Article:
In the Android world, its OK to have several versions of Android out in the wild at the same time. Android’s API has been designed to handle that. Just like its been designed to handle many different kind of devices, with many different form factors with many different screens. That has always been intentional again, by design, from day one. If you want to compare about iOS and Android, Tim should really have been talking about iOS 7.x with Android 4.x.
As someone who owns a few iPads, I know firsthand that fragmentation exists in Apple’s world too despite the reality distortion field Apple lives in. My older iPads may never run iOS 8 or above Im OK with that (and judging from iPad sales, a lot of people are OK with skipping generations and not having the latest). Apple forces your device to download an update even if you dont want it. One could argue that running newer software on older hardware often results in decreased performance and a degraded user experience as a result. The downloaded iOS update annoyingly wastes a chunk of storage sitting on some of these devices with no way to remove it and no way to prevent it from downloading. Recently Ive started seeing less app updates for these older platforms for certain apps. In fact some new apps are no longer available on some devices because Im assuming those devices are now outside the ‘sliding window of versions’ that iOS developers are willing to maintain compatibility with — the sliding window seems much smaller on the iOS side of the aisle.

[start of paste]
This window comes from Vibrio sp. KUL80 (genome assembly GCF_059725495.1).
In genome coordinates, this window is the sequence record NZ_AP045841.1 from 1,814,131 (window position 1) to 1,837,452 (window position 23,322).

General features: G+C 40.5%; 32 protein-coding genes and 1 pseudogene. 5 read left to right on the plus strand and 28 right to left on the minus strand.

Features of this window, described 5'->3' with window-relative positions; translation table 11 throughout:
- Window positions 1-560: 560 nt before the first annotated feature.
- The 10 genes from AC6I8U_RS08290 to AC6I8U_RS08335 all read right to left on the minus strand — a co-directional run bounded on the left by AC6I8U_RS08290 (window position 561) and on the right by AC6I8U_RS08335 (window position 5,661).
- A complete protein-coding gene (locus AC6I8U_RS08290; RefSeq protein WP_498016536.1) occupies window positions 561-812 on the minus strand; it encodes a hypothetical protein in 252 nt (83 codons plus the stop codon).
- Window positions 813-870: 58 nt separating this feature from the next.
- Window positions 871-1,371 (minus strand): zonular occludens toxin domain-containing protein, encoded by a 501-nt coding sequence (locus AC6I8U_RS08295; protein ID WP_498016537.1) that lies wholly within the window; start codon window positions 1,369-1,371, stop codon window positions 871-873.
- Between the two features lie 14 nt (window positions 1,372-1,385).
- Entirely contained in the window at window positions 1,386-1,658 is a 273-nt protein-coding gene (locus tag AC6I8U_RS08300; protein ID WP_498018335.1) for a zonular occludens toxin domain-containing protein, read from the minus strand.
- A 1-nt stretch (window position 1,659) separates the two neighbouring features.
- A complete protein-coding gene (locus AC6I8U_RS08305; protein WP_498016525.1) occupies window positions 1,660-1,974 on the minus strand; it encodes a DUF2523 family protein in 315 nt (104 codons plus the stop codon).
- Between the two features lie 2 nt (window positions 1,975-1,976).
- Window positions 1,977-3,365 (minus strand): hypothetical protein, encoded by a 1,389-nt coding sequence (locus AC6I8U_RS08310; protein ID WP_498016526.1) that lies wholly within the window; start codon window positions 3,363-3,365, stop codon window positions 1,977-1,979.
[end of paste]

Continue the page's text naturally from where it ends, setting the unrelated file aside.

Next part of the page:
The question really boils down to how do you deal with multiple versions in operating systems, frameworks and applications? One approach might be to try and maintain backwards compatibility for as long as possible to maximize the return of your investment in a software ecosystem. The other approach might be to force everyone to upgrade regardless of any potential problems. Ill leave it as an trivial exercise to the reader to figure which company chose which approach when comparing iOS and Android.
One thing I have observed over the past 20 years as a developer, is that communities and companies that embrace change, diversity, fragmentation, different platforms and polyglots, inevitably find smart ways to deal with any issues or problems that come up and are usually stronger for it. This usually ends up being good for developers which in turn is good for users.